Now that we have the heavy cabling in place, we need to build the workflow so that it has the permissions it needs. For this, we need to make the REST calls into other sites/subsites in an App Step. (It’s App Step in SharePoint Designer, and since SharePoint Designer is at a dead end, it may always be, never becoming an Add-In Step.)

App Step

What we will be doing is wrapping any REST calls that reach into other Webs (sites) in an App Step. Once you’ve done this, you’ll get this prompt when you publish the workflow. I’d call this the “Are you really, really, really sure?” prompt. You’ll see this every time you publish the workflow from now on – pretty much (it seems sort of sporadic).

App Step Warning

REST Considerations

There’s a real chicken and egg issue with using REST calls in SharePoint Designer workflows. If you haven’t made REST calls before – outside SPD workflows – the REST calls themselves will be like black magic to you. Even if you have done REST calls before, the way it works in SPD workflows is pretty clunky. So what should you learn about?

Well, you can follow a cookbook approach like in this series of posts as well as the references I provide, or you can go whole hog and learn how it really works. It’s really up to you. If you think you’ll want to make REST calls in other contexts, learning how to do it in the context of an SPD workflow is probably a bad way to go about it. If you learn about it in this context, it may make less sense outside SPD workflows. Your call.

Set Up the App Step

When you first create your Site Workflow, you’ll have a Stage named Stage 1. As with most Microsoft tools, SharePoint Designer gives your Stage an arbitrary name; give it one that makes sense to you based on what it actually does. Mine is called Get Auth.

Set up workflow skeleton

As shown on the ribbon above, add an App Step to your workflow.

Set Up for Authorization in the Workflow

When you make only GET REST calls in a workflow (basically translating to read-only), you won’t need this step, but I set it up because I know I will be doing POSTs (making changes to items) down the road. The only goal of this step is to get the form digest value we’ll need to make those updates later.

The actual REST call looks something like this, which is pretty simple:

$.ajax({
    url: _spPageContextInfo.siteServerRelativeUrl +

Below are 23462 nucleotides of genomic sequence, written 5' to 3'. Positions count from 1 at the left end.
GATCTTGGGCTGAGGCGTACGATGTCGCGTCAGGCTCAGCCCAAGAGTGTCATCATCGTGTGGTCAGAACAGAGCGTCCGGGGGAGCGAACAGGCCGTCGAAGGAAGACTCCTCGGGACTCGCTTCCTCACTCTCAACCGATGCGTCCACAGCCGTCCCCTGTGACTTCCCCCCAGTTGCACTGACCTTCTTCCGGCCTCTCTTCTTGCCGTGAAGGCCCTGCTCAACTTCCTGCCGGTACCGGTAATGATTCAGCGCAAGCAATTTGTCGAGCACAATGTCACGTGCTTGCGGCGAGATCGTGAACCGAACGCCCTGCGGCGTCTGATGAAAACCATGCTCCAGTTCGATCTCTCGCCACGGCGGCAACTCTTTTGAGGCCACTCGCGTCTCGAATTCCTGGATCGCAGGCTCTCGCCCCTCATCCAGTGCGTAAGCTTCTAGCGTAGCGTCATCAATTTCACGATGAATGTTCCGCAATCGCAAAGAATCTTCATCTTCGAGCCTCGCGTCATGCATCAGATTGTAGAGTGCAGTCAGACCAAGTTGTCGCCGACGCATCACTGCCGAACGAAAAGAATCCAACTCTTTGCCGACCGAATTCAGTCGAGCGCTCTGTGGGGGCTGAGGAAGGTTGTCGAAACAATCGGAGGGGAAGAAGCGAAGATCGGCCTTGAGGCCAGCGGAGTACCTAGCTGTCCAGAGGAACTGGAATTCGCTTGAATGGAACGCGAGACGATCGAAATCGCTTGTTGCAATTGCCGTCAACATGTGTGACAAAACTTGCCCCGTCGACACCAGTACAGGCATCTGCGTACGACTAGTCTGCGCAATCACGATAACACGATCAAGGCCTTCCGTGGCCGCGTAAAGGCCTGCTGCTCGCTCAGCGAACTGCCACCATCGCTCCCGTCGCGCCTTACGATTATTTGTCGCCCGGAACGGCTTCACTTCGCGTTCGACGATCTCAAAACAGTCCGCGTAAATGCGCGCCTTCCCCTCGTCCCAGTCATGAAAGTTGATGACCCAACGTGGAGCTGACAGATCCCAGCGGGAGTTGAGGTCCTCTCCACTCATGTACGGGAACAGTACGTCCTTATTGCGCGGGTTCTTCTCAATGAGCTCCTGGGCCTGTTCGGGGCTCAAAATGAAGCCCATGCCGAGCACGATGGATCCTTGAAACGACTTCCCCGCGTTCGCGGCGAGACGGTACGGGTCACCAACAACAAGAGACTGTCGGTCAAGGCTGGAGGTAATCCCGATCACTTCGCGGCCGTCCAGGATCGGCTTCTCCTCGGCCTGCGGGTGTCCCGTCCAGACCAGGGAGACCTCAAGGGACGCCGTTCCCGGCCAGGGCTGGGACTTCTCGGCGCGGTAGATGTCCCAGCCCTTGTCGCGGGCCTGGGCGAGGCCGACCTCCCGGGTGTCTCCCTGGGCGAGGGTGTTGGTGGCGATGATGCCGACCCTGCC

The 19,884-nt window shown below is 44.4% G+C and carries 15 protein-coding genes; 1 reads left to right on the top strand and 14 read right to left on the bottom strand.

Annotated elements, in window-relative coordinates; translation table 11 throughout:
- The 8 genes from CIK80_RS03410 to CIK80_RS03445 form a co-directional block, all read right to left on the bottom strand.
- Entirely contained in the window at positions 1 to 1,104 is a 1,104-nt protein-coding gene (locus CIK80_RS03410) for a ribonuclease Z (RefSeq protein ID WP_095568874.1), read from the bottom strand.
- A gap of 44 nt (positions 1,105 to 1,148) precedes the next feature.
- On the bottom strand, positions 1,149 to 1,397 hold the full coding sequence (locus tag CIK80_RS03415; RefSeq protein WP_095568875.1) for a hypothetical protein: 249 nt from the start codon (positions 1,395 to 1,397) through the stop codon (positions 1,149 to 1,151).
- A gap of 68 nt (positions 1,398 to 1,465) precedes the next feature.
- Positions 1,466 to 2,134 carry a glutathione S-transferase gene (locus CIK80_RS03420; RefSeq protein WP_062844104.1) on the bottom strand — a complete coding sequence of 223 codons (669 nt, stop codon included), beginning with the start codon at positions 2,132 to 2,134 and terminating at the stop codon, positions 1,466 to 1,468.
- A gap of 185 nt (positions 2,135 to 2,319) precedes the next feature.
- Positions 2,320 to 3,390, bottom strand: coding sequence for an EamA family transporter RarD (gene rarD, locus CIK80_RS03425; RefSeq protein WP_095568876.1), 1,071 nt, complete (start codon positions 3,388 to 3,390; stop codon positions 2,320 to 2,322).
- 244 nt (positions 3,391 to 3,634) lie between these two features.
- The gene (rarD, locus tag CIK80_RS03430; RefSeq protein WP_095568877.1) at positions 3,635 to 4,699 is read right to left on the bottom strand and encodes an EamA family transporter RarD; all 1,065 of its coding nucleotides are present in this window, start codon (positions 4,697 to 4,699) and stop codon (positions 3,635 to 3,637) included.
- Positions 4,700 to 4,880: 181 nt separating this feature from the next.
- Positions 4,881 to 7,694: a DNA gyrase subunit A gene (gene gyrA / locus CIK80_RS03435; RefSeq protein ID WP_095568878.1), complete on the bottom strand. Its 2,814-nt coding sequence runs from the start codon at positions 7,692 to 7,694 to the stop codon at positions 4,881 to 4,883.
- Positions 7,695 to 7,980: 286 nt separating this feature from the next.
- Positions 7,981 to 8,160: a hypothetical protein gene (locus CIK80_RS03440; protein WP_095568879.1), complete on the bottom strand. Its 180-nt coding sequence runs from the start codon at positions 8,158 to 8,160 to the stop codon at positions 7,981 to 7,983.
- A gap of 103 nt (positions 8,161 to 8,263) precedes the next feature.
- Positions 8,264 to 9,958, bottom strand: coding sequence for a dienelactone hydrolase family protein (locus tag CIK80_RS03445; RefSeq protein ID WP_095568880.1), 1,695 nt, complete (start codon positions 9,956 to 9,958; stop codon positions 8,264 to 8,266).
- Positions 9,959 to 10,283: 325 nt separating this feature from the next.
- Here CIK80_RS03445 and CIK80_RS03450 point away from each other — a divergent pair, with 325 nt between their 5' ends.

"/_api/contextinfo",
    method: "POST",
    contentType: "application/json;odata=verbose",
    headers: {
        "Accept": "application/json;odata=verbose"
    }
});

It’s a POST because it has to be, even though we’re simply requesting data. It’s a little simpler when we’re issuing the request like we are above. I can paste this code into a browser console (assuming jQuery is already loaded) and I get back a result that looks something like this:

{
    "d": {
        "GetContextWebInformation": {
            "__metadata": { "type": "SP.ContextWebInformation" },
            "FormDigestTimeoutSeconds": 1800,
            "FormDigestValue": "0x4FCED17AFEC66558CE8F780C0B30C0C289A2D58AF426746750288C3705FDFE822D2E0DA7E386E0E9A6E9F66FFC1DE45A7013EECC946AF56A8F75756EDE319C62,12 Apr 2016 17:19:33 -0000",
            "LibraryVersion": "16.0.5131.1207",
            "SiteFullUrl": "https://hostname.sharepoint.com",
            "SupportedSchemaVersions": {
                "__metadata": { "type": "Collection(Edm.String)" },
                "results": ["14.0.0.0", "15.0.0.0"]
            },
            "WebFullUrl": "https://hostname.sharepoint.com"
        }
    }
}

The only thing we really care about for this workflow is the value for FormDigestValue. That’s sort of like the magic key that we can use when we want to make updates in the workflow later.

To do this in the workflow, it takes a bit more setup. I’m hoping that seeing what the REST call looks like above will help make this part of the setup make a little more sense.

Get Auth App Step

Build the Dictionary

Every REST call you make in your workflow will need a dictionary (think of it as a JSON object) which contains some information about what form the request takes and how you’d like the information back.

To build a dictionary, we use the Build Dictionary action. A dictionary in a SharePoint Designer workflow is just a set of name/value pairs wrapped up in a package, sort of like the headers values in the REST call above.

In this case, you should add three name/value pairs to your dictionary:

Accept: application/json;odata=verbose
Content-Type: application/json;odata=verbose
Content-length: 255 

Create Dictionary
Give your dictionary a name; here I’ve named mine requestHeaders.

Set up the Web Service (REST) Call

Next, we use the Call HTTP web service action to set up the actual call to the SharePoint server.